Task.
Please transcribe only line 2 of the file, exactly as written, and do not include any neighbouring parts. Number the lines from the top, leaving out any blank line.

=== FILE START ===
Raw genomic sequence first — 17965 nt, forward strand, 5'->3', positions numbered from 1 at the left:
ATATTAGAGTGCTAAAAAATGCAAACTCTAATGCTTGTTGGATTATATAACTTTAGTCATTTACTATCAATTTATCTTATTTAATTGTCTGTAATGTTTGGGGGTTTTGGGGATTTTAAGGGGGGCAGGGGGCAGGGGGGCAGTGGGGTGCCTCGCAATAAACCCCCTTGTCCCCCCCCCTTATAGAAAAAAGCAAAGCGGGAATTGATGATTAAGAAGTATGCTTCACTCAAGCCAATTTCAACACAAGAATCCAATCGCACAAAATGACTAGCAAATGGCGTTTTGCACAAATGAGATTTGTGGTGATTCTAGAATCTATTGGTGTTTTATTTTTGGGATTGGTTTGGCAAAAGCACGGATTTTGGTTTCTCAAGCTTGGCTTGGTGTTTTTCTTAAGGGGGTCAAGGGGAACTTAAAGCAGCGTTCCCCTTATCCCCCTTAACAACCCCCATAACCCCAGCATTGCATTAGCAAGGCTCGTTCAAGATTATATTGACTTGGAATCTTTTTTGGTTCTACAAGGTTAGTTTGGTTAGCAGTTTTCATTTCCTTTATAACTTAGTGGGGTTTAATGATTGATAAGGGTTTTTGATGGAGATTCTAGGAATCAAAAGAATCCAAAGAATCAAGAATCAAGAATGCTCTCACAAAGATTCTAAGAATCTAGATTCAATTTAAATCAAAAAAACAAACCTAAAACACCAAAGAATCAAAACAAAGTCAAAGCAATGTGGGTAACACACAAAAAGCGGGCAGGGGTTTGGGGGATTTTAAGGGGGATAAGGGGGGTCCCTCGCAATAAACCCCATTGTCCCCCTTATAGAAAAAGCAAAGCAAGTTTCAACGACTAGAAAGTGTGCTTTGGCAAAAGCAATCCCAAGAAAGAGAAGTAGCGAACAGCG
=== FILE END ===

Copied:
ATATTAGAGTGCTAAAAAATGCAAACTCTAATGCTTGTTGGATTATATAACTTTAGTCATTTACTATCAATTTATCTTATTTAATTGTCTGTAATGTTTGGGGGTTTTGGGGATTTTAAGGGGGGCAGGGGGCAGGGGGGCAGTGGGGTGCCTCGCAATAAACCCCCTTGTCCCCCCCCCTTATAGAAAAAAGCAAAGCGGGAATTGATGATTAAGAAGTATGCTTCACTCAAGCCAATTTCAACACAAGAATCCAATCGCACAAAATGACTAGCAAATGGCGTTTTGCACAAATGAGATTTGTGGTGATTCTAGAATCTATTGGTGTTTTATTTTTGGGATTGGTTTGGCAAAAGCACGGATTTTGGTTTCTCAAGCTTGGCTTGGTGTTTTTCTTAAGGGGGTCAAGGGGAACTTAAAGCAGCGTTCCCCTTATCCCCCTTAACAACCCCCATAACCCCAGCATTGCATTAGCAAGGCTCGTTCAAGATTATATTGACTTGGAATCTTTTTTGGTTCTACAAGGTTAGTTTGGTTAGCAGTTTTCATTTCCTTTATAACTTAGTGGGGTTTAATGATTGATAAGGGTTTTTGATGGAGATTCTAGGAATCAAAAGAATCCAAAGAATCAAGAATCAAGAATGCTCTCACAAAGATTCTAAGAATCTAGATTCAATTTAAATCAAAAAAACAAACCTAAAACACCAAAGAATCAAAACAAAGTCAAAGCAATGTGGGTAACACACAAAAAGCGGGCAGGGGTTTGGGGGATTTTAAGGGGGATAAGGGGGGTCCCTCGCAATAAACCCCATTGTCCCCCTTATAGAAAAAGCAAAGCAAGTTTCAACGACTAGAAAGTGTGCTTTGGCAAAAGCAATCCCAAGAAAGAGAAGTAGCGAACAGCG